Scott Neff is thrilled to have left the corporate world to have a more personal touch in his business, as he has co-owned As You Wish pottery painting studios with his wife, Lori, for the past eight years. As You Wish has seven locations throughout the Valley, where patrons may choose items such as mugs and vases, paint them, and have them fired and glazed for home use.
Neff, a 50-year-old Chandler resident, is excited for the business to celebrate its 20th anniversary this September, with various specials leading up to the anniversary weekend September 18 to 20, when the studios offer $2 studio fees (usually $6-$8) and gift card raffles. Learn more about the special deals throughout the month on the As You Wish Facebook page here. In August, visitors to As You Wish can get half-off all glass fusing projects, including bowls, vases, nightlights and jewelry that are fired in the studio kilns.
Neff shared his advice for aspiring business owners and why he’s passionate about As You Wish, and you can hear him name his five favorite reasons for loving living in the Valley in a video.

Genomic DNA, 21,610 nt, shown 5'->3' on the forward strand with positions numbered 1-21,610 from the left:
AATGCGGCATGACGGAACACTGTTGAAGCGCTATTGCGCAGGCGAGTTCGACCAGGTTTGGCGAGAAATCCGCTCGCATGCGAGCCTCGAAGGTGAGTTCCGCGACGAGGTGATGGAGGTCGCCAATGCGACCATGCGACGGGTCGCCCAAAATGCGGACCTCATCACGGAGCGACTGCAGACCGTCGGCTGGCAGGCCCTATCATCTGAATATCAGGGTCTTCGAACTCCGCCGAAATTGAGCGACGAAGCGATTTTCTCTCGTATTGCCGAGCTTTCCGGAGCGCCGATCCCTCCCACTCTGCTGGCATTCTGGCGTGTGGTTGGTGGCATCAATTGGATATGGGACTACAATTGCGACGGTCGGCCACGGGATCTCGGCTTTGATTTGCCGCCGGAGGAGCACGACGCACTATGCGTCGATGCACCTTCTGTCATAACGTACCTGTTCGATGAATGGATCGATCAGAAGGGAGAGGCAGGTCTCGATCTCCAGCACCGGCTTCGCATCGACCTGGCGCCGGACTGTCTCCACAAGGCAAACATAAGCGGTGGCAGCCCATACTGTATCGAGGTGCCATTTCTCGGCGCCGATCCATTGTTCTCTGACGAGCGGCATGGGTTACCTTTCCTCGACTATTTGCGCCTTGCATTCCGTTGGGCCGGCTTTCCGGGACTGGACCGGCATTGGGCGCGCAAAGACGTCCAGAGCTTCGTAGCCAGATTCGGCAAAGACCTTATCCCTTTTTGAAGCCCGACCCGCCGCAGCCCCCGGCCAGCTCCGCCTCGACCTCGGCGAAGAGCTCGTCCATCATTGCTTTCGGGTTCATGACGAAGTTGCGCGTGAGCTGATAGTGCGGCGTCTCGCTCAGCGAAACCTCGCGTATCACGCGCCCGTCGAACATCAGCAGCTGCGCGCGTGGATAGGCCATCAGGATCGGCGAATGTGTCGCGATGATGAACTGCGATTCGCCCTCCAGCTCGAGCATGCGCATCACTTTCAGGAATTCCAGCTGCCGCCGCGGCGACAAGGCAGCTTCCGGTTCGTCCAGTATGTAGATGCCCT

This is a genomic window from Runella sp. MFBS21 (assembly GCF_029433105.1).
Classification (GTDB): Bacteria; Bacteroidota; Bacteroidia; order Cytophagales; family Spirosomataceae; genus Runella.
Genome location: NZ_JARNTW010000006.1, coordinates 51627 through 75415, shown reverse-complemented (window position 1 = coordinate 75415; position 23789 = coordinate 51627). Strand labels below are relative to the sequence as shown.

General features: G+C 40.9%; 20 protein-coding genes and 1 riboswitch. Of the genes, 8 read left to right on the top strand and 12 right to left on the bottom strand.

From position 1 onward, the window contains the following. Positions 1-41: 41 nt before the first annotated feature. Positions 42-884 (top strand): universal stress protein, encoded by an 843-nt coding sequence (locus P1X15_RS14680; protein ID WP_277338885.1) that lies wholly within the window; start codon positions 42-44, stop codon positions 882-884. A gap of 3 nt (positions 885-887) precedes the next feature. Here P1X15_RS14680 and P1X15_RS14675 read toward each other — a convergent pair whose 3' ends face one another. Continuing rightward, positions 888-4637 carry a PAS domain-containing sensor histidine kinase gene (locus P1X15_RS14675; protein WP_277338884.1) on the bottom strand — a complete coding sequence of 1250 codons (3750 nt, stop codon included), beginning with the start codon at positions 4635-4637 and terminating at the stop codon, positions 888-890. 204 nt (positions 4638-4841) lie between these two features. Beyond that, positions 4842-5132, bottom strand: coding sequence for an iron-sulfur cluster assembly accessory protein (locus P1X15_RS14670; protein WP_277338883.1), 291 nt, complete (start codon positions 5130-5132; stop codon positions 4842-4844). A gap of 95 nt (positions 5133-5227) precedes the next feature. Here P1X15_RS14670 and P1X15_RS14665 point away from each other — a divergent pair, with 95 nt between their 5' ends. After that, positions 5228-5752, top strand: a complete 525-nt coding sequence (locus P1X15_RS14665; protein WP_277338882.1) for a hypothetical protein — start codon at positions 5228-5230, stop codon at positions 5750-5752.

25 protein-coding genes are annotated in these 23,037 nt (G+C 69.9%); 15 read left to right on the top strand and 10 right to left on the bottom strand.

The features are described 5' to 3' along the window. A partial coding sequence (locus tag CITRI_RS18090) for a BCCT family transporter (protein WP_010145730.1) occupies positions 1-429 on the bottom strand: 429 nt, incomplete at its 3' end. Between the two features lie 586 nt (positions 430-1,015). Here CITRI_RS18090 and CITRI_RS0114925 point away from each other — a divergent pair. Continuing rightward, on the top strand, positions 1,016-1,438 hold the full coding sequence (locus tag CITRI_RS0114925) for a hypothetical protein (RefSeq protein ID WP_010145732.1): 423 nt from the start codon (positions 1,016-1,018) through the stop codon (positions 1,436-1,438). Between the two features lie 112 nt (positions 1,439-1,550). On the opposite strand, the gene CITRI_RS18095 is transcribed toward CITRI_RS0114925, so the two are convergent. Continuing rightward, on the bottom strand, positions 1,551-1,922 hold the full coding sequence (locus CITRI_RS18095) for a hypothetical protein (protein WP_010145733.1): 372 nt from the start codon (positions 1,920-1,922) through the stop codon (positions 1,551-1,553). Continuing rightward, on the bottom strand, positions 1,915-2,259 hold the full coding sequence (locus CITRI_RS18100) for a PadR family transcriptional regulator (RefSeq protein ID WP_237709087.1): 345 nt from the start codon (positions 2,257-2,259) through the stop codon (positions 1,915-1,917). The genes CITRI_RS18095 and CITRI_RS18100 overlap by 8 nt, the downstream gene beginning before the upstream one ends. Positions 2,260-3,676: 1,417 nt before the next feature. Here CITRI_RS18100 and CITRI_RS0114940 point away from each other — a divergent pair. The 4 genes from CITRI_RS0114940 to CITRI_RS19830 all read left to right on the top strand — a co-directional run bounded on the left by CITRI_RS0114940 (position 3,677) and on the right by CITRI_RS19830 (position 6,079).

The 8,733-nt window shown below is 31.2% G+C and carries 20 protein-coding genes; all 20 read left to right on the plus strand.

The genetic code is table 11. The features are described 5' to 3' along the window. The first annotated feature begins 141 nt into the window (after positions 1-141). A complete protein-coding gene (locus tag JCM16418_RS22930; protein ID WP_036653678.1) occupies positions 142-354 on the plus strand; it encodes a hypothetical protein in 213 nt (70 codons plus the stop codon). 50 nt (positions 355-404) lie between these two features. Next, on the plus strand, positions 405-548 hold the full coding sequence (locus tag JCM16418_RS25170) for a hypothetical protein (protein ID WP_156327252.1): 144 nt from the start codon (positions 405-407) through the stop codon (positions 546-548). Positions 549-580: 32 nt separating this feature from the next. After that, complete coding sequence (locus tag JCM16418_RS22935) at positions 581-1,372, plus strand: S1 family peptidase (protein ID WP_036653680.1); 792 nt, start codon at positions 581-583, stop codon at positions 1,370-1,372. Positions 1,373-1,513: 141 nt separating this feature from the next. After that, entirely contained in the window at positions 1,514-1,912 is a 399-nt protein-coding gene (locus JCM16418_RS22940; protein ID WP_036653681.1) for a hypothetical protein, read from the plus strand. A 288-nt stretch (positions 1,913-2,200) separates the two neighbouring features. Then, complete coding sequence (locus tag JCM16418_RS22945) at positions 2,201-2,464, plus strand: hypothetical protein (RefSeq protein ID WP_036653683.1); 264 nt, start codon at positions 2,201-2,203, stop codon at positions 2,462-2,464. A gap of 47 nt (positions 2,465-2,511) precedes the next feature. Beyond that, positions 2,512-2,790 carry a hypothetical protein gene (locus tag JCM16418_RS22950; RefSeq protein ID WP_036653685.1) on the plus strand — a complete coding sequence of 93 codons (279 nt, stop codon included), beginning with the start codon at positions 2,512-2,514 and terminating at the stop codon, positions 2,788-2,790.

What brought you to Arizona?
I was born here. I grew up in the Arcadia area and was part of the last graduating class of Scottsdale High School in 1983.
Growing up, I was involved with all old-school Valley of the Sun things. When I was a Cub Scout, I went to The Wallace and Ladmo Show and won a Ladmo bag. When I was a teenager, I worked in the ice cream parlor at Legend City, and I sold T-shirts at Compton Terrace.
What is your educational and professional background?
I went to Arizona State University and majored in accounting. I became a CPA, and later, I got my MBA from the University of Phoenix. I spent about 20 years working in the corporate environment for some large corporations here in the Valley. I got tired of that and wanted to do something different, which led me to As You Wish.